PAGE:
Tuesday, June 19, 2012

Legislative Update: From the Bayou State to the Granite State

The school choice world was abuzz yesterday with exciting news from our nation’s capital, but D.C. isn’t the only place where school choice news is brewing.  Here’s a legislative and news update on bills all across the nation:


The Board of Elementary and Secondary Education (BESE) approved measures on the framework for the Student Scholarships for Educational Excellence Program, which was expanded statewide earlier this year.  BESE included a new provision, creating a cap on how much private schools can raise tuition as they accept voucher students. The state Department of Education is continuing to develop accountability requirements for the program.

The expanded program is set to begin in the 2012-13 school year with more than 5,000 scholarships spots available in schools statewide.

New Hampshire

Governor John Lynch yesterday vetoed legislation that would create a scholarship tax credit program in the Granite State.  Senate Bill 372 would allow businesses to donate to scholarship organizations that would provide scholarships to children from low- and middle-income families.  The veto comes despite broad support for the legislation in both chambers of the legislature, which passed the bill with a veto-proof majority.  In his veto message, Lynch falsely cited that the bill had no income restrictions, despite the legislation requiring that students come from families with a household income of 300 percent or less.

The legislature is set to convene on June 27, where it can take up the bill and override Governor Lynch’s veto.

North Carolina

The Equal Opportunity School Tax Credit, proposed legislation that would provide scholarships for students from low-income families to attend the public or private school of their parents’ choice, has been integrated into a larger education overhaul bill.  The House Education Committee rolled HB 1104 into the Excellent Public Schools Act, which also includes measures to grow public school reading programs, end teacher tenure, and implement merit pay.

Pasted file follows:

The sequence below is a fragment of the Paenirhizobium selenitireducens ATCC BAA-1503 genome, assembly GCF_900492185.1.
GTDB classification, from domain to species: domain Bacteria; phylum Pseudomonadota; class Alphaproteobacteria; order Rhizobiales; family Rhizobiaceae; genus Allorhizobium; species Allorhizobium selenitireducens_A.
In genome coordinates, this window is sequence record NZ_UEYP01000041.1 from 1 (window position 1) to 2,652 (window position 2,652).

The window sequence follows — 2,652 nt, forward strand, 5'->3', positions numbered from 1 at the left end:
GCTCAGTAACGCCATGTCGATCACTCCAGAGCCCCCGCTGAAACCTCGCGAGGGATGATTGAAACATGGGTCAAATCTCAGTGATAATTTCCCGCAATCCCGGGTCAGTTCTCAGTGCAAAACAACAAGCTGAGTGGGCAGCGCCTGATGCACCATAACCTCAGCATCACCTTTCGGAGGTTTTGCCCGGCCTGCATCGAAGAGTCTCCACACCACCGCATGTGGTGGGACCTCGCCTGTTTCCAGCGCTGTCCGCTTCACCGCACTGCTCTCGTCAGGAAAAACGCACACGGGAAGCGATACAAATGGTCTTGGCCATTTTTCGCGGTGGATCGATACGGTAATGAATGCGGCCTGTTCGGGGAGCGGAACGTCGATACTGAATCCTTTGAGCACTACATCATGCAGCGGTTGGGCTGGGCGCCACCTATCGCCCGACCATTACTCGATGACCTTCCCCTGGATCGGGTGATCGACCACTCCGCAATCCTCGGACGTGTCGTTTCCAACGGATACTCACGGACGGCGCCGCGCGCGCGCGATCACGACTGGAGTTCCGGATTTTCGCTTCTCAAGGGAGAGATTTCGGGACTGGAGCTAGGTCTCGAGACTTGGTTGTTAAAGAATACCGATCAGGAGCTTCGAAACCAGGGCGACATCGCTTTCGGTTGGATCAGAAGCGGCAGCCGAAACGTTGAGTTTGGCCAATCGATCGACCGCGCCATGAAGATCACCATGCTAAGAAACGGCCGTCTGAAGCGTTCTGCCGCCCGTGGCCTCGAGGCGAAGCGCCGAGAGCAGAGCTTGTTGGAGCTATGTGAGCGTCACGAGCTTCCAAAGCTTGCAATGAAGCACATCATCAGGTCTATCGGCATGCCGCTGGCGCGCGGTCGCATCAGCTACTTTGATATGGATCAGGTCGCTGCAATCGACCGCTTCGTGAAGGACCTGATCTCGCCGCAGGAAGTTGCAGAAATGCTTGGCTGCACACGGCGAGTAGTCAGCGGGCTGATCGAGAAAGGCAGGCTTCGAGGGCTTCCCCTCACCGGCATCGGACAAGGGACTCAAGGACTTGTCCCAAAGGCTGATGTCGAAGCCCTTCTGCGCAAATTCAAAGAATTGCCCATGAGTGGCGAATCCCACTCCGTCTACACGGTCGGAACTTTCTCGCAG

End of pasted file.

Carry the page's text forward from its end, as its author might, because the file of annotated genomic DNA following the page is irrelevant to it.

The proposed scholarship tax credit program would allow businesses to donate money to scholarship organizations that would in turn provide scholarships to students whose household income does not exceed 225 percent of the federal poverty level.

The North Carolina legislature is set to adjourn in the next two or three weeks.


State Representative Bill Patmon (D) included improvements to the Cleveland Scholarship and Tutoring Program in the mid-biennium budget review bill (HB 487).  The included amendment eliminates the parent contribution portion of the scholarship amount.  Under the current program, low-income parents must contribute 10 percent of the scholarship.  All other parents must contribute 25 percent.  The bill, which had strong  bipartisan support, was signed into law by Governor John Kasich.

Washington, D.C.

We reported yesterday, that Speaker John Boehner and Senator Joe Lieberman reached a deal with the Obama Administration on the D.C. Opportunity Scholarship Program, which will be fully funded and implemented thanks to the hard work of Congressional leaders.

- American Federation for Children | Alliance for School Choice, MSG

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